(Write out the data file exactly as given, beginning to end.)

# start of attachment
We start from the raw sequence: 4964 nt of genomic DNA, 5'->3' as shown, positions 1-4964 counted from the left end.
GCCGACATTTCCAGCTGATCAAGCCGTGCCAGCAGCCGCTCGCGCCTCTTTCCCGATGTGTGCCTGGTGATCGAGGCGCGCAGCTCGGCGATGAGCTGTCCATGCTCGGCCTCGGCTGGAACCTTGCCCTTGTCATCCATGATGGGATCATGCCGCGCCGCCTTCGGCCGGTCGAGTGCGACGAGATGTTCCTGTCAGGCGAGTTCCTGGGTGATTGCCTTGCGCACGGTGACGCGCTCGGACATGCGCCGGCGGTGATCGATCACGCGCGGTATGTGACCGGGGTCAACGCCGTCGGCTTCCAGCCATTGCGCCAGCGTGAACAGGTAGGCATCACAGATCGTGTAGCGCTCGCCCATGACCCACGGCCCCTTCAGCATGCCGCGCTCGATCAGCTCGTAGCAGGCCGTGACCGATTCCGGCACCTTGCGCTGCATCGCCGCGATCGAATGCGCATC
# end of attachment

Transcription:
We start from the raw sequence: 4964 nt of genomic DNA, 5'->3' as shown, positions 1-4964 counted from the left end.
GCCGACATTTCCAGCTGATCAAGCCGTGCCAGCAGCCGCTCGCGCCTCTTTCCCGATGTGTGCCTGGTGATCGAGGCGCGCAGCTCGGCGATGAGCTGTCCATGCTCGGCCTCGGCTGGAACCTTGCCCTTGTCATCCATGATGGGATCATGCCGCGCCGCCTTCGGCCGGTCGAGTGCGACGAGATGTTCCTGTCAGGCGAGTTCCTGGGTGATTGCCTTGCGCACGGTGACGCGCTCGGACATGCGCCGGCGGTGATCGATCACGCGCGGTATGTGACCGGGGTCAACGCCGTCGGCTTCCAGCCATTGCGCCAGCGTGAACAGGTAGGCATCACAGATCGTGTAGCGCTCGCCCATGACCCACGGCCCCTTCAGCATGCCGCGCTCGATCAGCTCGTAGCAGGCCGTGACCGATTCCGGCACCTTGCGCTGCATCGCCGCGATCGAATGCGCATC